Korg microX Operation Manual Page 60

Synthesizer/controller.
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Playing and Editing Programs
"Resonance" specifies the resonance level. This
boosts the overtones in the region of the
specified "Frequency," giving the sound a
distinctive character.
If you've selected Low Pass & High Pass as the
filter type, you can use the Filter A parameters
to adjust the low pass filter and the Filter B
parameters to adjust the high pass filter.
Overtones above the Filter A "Frequency" will
be diminished, making the sound more mellow
(darker).
Overtones below the Filter B "Frequency" will
be diminished, decreasing the low-range and
making the sound thinner.
Modulating the filters
You can modulate the filter cutoff frequency using
the Filter EG, the LFOs, keyboard tracking, and
other built-in and MIDI controllers. This is a great
way to add a rich variety of tonal change to the
sound.
Keyboard Track
Most acoustic instruments get brighter as you play
higher pitches. At its most basic, keyboard track-
ing re-creates this effect by increasing the cutoff
frequency of a lowpass filter as you play higher on
the keyboard. Usually, some amount of key track-
ing is necessary in order to make the timbre con-
sistent across the entire range.
• When Ramp "Low" is set to a positive (+)
value, the cutoff frequency will rise as you play
lower on the keyboard, making the sound
brighter. When set to a negative (–) value, the
cutoff frequency will fall as you play lower on
the keyboard, making the sound darker.
• When Ramp "High" is set to a positive (+)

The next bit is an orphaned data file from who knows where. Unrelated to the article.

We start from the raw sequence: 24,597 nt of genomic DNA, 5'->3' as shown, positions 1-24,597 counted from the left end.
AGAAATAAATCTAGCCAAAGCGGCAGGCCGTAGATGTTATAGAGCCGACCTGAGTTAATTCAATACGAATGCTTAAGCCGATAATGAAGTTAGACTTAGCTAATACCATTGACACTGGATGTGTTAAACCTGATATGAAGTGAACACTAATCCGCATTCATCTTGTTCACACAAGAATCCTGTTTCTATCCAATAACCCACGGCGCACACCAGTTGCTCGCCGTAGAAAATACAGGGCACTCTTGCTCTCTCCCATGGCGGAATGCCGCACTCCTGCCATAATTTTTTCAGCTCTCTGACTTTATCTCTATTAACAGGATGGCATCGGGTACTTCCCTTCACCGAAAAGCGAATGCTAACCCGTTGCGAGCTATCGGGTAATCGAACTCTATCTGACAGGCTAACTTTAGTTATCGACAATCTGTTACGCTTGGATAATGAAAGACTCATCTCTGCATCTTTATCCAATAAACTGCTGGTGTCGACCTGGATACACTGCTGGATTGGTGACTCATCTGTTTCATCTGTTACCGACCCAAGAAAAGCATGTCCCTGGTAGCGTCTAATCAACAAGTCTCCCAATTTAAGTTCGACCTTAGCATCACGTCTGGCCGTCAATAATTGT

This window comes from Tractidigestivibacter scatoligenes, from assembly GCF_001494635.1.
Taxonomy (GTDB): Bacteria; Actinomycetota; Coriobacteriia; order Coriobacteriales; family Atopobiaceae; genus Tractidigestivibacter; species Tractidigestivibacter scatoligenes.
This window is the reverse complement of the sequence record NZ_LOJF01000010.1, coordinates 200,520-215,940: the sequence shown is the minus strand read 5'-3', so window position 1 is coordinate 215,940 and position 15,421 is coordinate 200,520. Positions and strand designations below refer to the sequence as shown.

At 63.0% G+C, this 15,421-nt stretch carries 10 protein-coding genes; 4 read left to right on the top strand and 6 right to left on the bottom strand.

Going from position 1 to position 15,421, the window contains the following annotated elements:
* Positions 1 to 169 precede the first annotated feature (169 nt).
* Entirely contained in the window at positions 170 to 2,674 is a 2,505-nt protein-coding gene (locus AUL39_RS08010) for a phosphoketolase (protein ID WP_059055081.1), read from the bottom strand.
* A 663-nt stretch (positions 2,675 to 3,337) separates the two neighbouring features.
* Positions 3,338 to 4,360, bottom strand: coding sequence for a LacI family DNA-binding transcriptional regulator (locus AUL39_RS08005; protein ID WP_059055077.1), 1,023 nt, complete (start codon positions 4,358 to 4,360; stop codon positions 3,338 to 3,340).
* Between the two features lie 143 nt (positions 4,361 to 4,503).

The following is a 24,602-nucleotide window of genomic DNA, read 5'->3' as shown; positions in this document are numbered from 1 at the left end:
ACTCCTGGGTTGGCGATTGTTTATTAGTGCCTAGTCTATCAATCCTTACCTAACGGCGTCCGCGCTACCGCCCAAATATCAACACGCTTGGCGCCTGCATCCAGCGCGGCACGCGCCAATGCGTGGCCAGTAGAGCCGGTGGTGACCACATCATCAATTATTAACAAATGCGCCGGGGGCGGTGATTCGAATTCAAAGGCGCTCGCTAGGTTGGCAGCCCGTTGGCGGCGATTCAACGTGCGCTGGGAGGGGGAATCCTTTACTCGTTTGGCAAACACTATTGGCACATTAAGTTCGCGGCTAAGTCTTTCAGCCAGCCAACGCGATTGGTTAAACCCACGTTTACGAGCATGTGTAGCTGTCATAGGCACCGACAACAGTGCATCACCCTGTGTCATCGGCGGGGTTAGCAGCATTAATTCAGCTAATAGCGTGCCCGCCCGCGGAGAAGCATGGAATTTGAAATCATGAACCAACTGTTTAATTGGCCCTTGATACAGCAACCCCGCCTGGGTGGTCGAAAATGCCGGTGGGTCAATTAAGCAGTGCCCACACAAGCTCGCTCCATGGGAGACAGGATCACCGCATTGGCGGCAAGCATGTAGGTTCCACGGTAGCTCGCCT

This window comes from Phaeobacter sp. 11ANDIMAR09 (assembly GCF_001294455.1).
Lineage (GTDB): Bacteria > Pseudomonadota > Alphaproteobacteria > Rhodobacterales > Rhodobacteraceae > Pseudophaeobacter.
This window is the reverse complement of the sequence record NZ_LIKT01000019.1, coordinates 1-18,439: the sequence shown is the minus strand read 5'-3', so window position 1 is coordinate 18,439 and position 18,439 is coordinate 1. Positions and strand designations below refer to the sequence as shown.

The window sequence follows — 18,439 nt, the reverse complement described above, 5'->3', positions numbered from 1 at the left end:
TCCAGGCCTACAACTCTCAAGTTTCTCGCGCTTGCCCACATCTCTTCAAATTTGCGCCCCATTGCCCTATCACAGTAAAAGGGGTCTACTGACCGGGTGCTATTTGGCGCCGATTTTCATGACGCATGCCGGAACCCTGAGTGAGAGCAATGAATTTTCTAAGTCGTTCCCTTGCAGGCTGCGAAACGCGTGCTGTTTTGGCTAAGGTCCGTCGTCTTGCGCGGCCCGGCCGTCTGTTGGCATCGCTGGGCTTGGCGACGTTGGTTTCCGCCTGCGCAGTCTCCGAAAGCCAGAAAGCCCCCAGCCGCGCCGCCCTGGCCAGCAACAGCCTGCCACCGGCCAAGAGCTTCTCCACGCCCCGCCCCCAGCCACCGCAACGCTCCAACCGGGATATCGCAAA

value, the cutoff frequency will rise as you play
higher on the keyboard, making the sound
brighter. When set to a negative (–) value, the
cutoff frequency will fall as you play higher on
the keyboard, making the sound darker.
54
• "Int. to A" and "Int. to B" adjust the effect that
keyboard tracking will have on filters A and B.
For more details, see "4–2a: Keyboard Track"
(☞PG p.17).
Filter EG
The Filter EG is a multi-stage envelope, which you
can use to modulate the filter (naturally!) as well
as other Program parameters. The EG itself is set
up on the Filter page; the way that it affects the fil-
ters is controlled by the parameters described
below, on the Filter Mod page:
The "Int. to A" and "Int. to B" settings control the
basic amount of EG modulation for filter frequen-
cies A and B, respectively, before other modula-
tion.
The "Vel to A" and "Vel to B" settings let you use
velocity to scale the amount of EG modulation.
The "AMS" setting selects a AMS modulation
source to scale the amount of the Filter EG applied
to Filters A and B. The two filters share a single
AMS source, with separate intensity settings.
LFO modulation
You can modulate the filter via LFO1 and LFO2.
Among other applications, LFO modulation of the
filter can produce the classic "auto-wah" effect.
The Ed–Filter1, LFO Mod (or Ed–Filter2) page lets
you set up the following parameters separately for
each LFO:
"Intensity to A" and "Intensity to B" specify how
much the LFO changes the tone.
"JS-Y Int. to A" and "JS-Y Int. to B" specify the
depth of the wah effect created by the LFO when
you move the joystick toward yourself or when
CC#2 is received.
The "AMS" setting selects a AMS modulation
source to scale the amount of the LFO applied to
Filters A and B. The two filters share a single AMS
source, with separate intensity settings.
For example if you set Knob B Assign "Knob 1-B"
to Knob Mod. 1 (CC#17), and set "AMS" to Knob
M1#17, you can turn the REALTIME CONTROLS
B-mode knob [1] to apply an auto wah effect.

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